Fast forward to last week….  I opened up my laptop and found this in my inbox from Mrs. Jordan.  I was stunned!

Diveheart 2013 336 (2)

Here’s what Mrs. Jordan wrote about Nick’s scuba experience…..”It’s pretty cool; I was getting emotional watching him. He did such an awesome job and I was so impressed with how relaxed he was during the entire process. He followed their instructions without any hesitation. I would definitely recommend trying this again possibly with the same organization. The Diveheart instructors used verbal instructions for Nick. They did show him how to open his mouth wide to get the breathing piece all the way in. They thoroughly explained to him everything they were doing. They did not use visual pictures at all. I had a peer partner in the water with him assisting the instructor. The instructor did have to hold the breathing piece in his mouth for a while until Nick realized he had to hold it. Once he got the hang of it he did not want to come up! He was SO relaxed the entire time. They had pretend fish/water toys in the water and Nick LOVED diving for them! Needless to say, he did not want to get out of the water. He was in for about an hour!”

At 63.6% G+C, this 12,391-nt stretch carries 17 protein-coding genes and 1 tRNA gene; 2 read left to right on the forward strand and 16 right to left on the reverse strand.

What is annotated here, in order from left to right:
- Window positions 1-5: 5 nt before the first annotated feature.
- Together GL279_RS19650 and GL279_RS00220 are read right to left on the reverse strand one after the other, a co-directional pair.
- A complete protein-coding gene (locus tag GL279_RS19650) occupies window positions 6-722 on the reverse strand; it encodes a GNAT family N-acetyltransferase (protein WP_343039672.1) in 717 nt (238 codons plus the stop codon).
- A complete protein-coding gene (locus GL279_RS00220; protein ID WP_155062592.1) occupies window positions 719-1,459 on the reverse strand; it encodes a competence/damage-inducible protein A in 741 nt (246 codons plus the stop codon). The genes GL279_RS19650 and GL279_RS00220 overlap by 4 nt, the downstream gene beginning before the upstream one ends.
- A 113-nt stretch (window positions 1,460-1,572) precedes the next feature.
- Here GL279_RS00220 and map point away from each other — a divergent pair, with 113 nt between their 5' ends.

Look at my frogman go :)….

Diveheart 2013 335

Diving for toys…..

Diveheart 2013 330

Sometimes I have to remind myself not to set limits on Nick.  Mrs. Jordan was right, it can’t hurt to try. Thank you Mrs. Jordan and Diveheart! 🙂 I am very grateful for Nick to be given this opportunity.  I would never have thought to try something like this.  Lesson learned, sometimes you have to *Think outside the box.

thinking outside the box

That’s what is in my noggin this week.  🙂

~Teresa

*Thinking Outside the Box according to The Phrase Finder means to think creatively, unimpeded by orthodox or conventional constraints.  It originated in the USA in the late 1960s/early 1970s. It has become something of a cliché, especially in the business world, where ‘thinking outside the box’ has become so hackneyed as to be rather meaningless. The ‘box’, with its implication of rigidity and squareness, symbolizes constrained and unimaginative thinking.